ps thanks for the preview function, Morb. Rewrote this one three times.

You do have a point.

I sit pretty close to the whole damn thing, as a games programmer I see the industry from a close up perspective.

My point

No computer game has managed to be a RPG,

I played U.O. for over a year, and that only just mananged to have some RPG elements.

RPGs are a minority hobby, they still are, and probably always will be.

The number of RPG'ers is shrinking, thank Nintendo and Sony for that.

Forget online games and CCGs they are a minor drain on people who would RP. The real hobby killer will be the consoles.

Even then, I really do not see Roleplaying ever dieing out, its been around in one disguise or another for many many years.

What I say to everyone is this, keep playing and enjoying the games, don't worry about the hobby, if we keep playing and enjoying then the hobby will quite happly survive.

Funny, I was doing a search for Hawk The Slayer (1980) and this site was listed. I like it and the other movies as well. I will say I disagee with the analysis you provided. AD&D spurring the fantasy movie genre? Not as an influence to make them, but the games did provoke the players to see the movies. I believe that many of the movies became popular with the gamers after they came out on Video. Rental is a bit less expensive to risk a bad film than in the movies, even at the 80's prices.

Actually, I think that the reverse happened. Some of the movies may have sparked the imagination and interest of non-gamers to enter the hobby. With the coming of the 2nd Edition and the "NEW GAME" approach the marketing took, I think the number of players increased. I have been gaming in the D&D genre since 76. I saw more people playing in the late 80's than early 80'.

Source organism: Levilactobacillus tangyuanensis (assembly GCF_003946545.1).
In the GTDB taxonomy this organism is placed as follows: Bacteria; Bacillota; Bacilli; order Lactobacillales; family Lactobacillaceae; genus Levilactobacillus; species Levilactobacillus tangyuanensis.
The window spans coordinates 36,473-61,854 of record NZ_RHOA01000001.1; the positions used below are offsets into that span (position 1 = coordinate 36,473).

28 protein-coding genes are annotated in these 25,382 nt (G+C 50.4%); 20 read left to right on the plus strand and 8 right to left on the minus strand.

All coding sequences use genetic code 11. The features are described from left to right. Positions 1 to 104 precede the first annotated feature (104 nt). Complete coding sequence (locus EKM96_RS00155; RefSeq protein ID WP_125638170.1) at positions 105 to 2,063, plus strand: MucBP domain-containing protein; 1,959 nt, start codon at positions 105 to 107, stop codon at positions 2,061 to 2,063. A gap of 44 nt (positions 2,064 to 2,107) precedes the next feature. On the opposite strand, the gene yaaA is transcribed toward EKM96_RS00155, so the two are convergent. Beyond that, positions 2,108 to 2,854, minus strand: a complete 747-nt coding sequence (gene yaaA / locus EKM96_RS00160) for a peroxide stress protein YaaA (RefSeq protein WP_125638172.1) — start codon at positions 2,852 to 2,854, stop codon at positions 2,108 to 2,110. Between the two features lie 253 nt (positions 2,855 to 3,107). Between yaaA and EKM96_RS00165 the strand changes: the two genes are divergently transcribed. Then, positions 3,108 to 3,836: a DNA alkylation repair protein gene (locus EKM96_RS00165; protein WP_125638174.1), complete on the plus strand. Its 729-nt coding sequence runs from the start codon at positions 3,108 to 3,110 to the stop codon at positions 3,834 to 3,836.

As far as Bakshi goes, his first fantasy film, "Wizards" got to me before LotR. At the time, I thought the movie was good, but now I see it for the half-assed job that it is..

I have an incredible desire to share a certain roleplaying incident that happened in a game I was in one time.

Me and my group where encamped, I had thrid watch and was asked to make a spot check, I succeeded and my char, a dwarfen fighter, saw a four foot eye staring at us through the forest. I started waking up my comrades one at a time, explaining the situation to them so they wouldn't panic. Then I got to a certain character named Ash played by my friend Bay. I tell him, he FREAKS, sreaming for us to run, which he begins to do. At this moment all of us began to tell our DM what we where doing and the table was kind of loud until we heard this statement. "I'm going to throw a stick at it!" yelled by Bay. He rolled a 20 and needless to say, the dragon the eye was attached to really didn't appreciate it.